She:kon! My name is Maize Longboat and I have joined Aboriginal Territories in Cyberspace (AbTeC) through the Initiative for Indigenous Futures (IIF) as a research assistant supervised by Jason Edward Lewis. I arrived at Concordia this fall to start my MA in Communications with a Research-Creation thesis on the topic of Indigenous new media, specifically looking at how Indigenous communities are engaging with video games.
I was born in Toronto, Ontario and raised on unceded Squamish territory near Vancouver, British Columbia. My Mohawk ancestry on my father’s side hails from Six Nations of the Grand River in southeastern Ontario, while my mother is French-Canadian from Montreal. It feels great to be living close to my Kanien’kehá:ka family again!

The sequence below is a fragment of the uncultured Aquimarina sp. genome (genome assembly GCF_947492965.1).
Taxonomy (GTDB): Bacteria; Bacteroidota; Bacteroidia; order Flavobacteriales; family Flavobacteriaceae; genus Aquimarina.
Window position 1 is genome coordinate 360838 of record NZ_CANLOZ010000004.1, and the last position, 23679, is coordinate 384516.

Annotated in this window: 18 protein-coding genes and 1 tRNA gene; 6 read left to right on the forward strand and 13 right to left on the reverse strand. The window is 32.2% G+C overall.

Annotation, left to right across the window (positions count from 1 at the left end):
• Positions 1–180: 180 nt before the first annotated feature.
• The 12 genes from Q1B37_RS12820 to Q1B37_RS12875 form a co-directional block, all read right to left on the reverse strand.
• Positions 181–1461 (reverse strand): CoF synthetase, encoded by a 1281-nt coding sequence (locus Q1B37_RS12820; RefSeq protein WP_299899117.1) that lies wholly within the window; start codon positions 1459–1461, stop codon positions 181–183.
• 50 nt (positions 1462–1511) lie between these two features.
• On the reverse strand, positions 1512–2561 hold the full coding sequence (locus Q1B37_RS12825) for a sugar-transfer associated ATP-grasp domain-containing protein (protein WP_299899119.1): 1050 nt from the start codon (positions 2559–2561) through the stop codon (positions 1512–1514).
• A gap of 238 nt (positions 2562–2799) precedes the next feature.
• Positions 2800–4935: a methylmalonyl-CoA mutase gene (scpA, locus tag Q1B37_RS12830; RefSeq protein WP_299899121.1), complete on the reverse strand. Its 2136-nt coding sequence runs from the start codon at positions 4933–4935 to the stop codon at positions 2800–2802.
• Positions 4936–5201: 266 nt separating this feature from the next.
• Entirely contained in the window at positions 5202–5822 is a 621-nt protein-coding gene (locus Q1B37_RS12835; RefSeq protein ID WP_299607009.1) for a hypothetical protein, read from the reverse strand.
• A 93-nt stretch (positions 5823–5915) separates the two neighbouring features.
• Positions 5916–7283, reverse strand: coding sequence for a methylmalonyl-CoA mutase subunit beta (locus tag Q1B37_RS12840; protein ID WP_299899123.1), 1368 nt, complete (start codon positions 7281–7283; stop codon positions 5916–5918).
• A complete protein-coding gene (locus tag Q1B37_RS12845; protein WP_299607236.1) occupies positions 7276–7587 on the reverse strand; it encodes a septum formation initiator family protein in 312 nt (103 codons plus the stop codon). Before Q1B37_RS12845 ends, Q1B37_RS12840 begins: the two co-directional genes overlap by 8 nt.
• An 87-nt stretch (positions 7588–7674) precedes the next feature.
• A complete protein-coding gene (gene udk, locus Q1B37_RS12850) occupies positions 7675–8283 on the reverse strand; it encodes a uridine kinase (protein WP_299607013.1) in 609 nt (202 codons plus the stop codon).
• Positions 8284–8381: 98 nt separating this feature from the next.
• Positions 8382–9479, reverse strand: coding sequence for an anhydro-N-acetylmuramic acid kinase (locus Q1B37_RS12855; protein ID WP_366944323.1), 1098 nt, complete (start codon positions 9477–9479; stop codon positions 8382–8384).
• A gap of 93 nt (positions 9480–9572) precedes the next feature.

I completed my Bachelor of Arts at the University of British Columbia with a double major in First Nations and Indigenous Studies and History. Some of my upper-level research projects examined Indigenous art and artists, drawing connections between Indigenous identity and creative practice, both individual and collaborative. Additionally, I observed and reflected upon how Indigenous communities are utilizing video games for purposes of self-representation and cultural revival.
My primary research interests while at IIF will jump off of my previous work as I begin to explore research-creation theory and practice in relationship with Indigenous peoples. IIF and AbTeC is the perfect place for me to be a contributor to some of the fantastic work that is being done in programs like the award-winning Skins Workshop series, as well as the Indigenous presence in cyberspace found on AbTeC Island in Second Life. Being able to combine my work and studies is an awesome opportunity that not all students get to have!